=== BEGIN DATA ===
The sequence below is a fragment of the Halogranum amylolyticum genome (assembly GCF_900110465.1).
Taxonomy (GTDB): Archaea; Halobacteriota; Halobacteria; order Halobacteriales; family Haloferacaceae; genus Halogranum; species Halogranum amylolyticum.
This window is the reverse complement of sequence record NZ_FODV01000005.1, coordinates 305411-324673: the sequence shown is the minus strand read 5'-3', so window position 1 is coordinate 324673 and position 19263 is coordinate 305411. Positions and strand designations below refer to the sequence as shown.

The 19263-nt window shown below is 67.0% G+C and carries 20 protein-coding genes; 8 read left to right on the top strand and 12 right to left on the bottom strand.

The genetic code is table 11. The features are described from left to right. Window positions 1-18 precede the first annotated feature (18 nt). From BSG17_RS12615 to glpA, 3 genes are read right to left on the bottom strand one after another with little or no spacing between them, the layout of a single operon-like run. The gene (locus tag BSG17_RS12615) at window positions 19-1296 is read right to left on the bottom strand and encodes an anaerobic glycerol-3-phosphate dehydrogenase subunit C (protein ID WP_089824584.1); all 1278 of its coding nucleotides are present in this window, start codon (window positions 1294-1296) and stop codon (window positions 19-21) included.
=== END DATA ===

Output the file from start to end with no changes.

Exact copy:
The sequence below is a fragment of the Halogranum amylolyticum genome (assembly GCF_900110465.1).
Taxonomy (GTDB): Archaea; Halobacteriota; Halobacteria; order Halobacteriales; family Haloferacaceae; genus Halogranum; species Halogranum amylolyticum.
This window is the reverse complement of sequence record NZ_FODV01000005.1, coordinates 305411-324673: the sequence shown is the minus strand read 5'-3', so window position 1 is coordinate 324673 and position 19263 is coordinate 305411. Positions and strand designations below refer to the sequence as shown.

The 19263-nt window shown below is 67.0% G+C and carries 20 protein-coding genes; 8 read left to right on the top strand and 12 right to left on the bottom strand.

The genetic code is table 11. The features are described from left to right. Window positions 1-18 precede the first annotated feature (18 nt). From BSG17_RS12615 to glpA, 3 genes are read right to left on the bottom strand one after another with little or no spacing between them, the layout of a single operon-like run. The gene (locus tag BSG17_RS12615) at window positions 19-1296 is read right to left on the bottom strand and encodes an anaerobic glycerol-3-phosphate dehydrogenase subunit C (protein ID WP_089824584.1); all 1278 of its coding nucleotides are present in this window, start codon (window positions 1294-1296) and stop codon (window positions 19-21) included.